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The Job I Constantly have to Explain to People

Sometimes I don’t want to tell people about my work because the answer takes some explaining to do. I tell people I’m a writer and they think I write a book or that I write in newspapers or magazines. The only reason I couldn’t give a proper reaction is that I’m always undecided about whether I should be amused or flabbergasted. Really? In this time and age where everything is made available on the Internet, people still confine writers to books and newspapers? Because I am not the writer they think I am, the conversation usually goes longer than it should.

“Nope, I am a technical writer,” I say.

90% of the time here’s how they’d respond,

“What the hell is that?”





There goes the struggle when I try to be specific about what I write. Woe is me, I have to explain.

“A technical writer writes technical documentation to help readers understand how to use a product, tool, or service.”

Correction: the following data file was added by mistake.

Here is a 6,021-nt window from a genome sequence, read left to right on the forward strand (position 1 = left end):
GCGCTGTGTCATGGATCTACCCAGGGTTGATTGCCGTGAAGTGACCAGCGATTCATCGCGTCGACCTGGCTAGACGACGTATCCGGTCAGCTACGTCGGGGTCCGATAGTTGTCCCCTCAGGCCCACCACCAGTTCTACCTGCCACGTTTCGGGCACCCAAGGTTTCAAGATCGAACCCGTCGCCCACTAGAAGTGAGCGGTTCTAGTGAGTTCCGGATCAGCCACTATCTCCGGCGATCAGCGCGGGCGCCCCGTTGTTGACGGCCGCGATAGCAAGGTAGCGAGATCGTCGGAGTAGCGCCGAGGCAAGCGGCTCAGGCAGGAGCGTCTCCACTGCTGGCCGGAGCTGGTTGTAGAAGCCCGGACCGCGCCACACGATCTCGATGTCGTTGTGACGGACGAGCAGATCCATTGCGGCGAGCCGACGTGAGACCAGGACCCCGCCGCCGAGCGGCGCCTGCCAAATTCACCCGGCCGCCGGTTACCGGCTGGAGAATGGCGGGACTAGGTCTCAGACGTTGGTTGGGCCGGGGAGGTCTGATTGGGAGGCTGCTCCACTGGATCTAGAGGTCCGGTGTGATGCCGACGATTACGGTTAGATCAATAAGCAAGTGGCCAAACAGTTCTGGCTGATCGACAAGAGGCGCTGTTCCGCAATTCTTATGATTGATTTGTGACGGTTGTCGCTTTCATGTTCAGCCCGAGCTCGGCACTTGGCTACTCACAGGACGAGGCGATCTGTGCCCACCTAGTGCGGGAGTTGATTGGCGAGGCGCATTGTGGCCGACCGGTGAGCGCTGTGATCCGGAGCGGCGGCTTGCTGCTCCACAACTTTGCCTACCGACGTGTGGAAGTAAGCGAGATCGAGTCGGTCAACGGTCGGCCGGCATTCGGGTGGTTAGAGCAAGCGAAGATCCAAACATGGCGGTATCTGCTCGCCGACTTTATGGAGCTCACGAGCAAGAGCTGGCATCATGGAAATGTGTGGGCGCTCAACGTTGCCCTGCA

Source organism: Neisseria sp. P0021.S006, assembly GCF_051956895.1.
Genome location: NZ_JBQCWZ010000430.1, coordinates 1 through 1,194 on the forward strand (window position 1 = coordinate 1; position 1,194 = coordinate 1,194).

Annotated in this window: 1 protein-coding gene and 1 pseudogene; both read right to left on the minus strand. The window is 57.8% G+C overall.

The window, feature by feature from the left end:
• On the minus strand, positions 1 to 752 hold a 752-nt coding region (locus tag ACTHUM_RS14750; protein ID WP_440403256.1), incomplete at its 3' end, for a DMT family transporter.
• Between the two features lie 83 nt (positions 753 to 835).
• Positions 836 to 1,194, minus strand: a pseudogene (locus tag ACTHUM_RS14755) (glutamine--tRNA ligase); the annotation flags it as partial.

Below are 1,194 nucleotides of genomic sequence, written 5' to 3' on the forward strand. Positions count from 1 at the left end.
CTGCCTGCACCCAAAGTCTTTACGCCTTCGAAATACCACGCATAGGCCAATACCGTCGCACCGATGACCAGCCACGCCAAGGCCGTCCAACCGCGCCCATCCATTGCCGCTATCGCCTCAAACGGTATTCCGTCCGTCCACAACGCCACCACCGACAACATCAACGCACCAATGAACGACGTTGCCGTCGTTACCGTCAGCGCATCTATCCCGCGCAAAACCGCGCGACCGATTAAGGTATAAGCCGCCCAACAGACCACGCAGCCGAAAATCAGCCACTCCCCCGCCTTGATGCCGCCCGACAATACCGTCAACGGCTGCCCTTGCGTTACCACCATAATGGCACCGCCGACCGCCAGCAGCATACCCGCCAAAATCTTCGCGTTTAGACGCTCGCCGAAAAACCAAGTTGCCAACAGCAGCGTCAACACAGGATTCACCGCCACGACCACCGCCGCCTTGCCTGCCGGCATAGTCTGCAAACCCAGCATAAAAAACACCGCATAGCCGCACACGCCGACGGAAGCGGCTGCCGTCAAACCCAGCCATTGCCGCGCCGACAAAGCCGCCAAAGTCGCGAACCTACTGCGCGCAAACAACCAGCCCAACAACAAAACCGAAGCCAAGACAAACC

That’s a pretty straightforward definition and that should cover it right? I wish. Most of the time the person would ask me either two of these things.

“What does it mean?” and “Can you cite an example?”

Of course, I should be more more more specific. So here comes the example that I always tell people,

“You know that manual that comes when you buy a phone? Yes, the one you don’t really read, that was written by a technical writer.”

This would induce that unmistakable look of enlightenment to a person. Hallelujah!

After 5 years of doing this job, I usually just take a shortcut and tell people I’m a technical writer then proceed to the bit about the phone’s user manual. That doesn’t mean though that the conversation is over because nope, I don’t write a user guide for phones that nobody really bothers to read (to be fair, I don’t read ’em too unless I have to ), I write and design pages for Google help center (yes I know, I’m badass, hahaha…).

I'm feeling the interiors of the office of a friend. #ootd

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Surprisingly, only a few have an idea what a Google help center is, so again, I have to elaborate. Normally, I’d take out my phone and show it to them, other times, I tell them,

“You know when you encounter an error, say on Youtube (or any other Google apps for that matter) and you google for a solution then find the Youtube Help website. That’s it, that’s an example of a Google help center.”

Just to be clear, I’m not creating help centers for Google apps; the processes I work on is for the management. This, I won’t elaborate anymore because if I do and the person I’m talking with doesn’t sleep in the next few minutes, it’s probably because I’m the one who would be asleep in the next few minutes.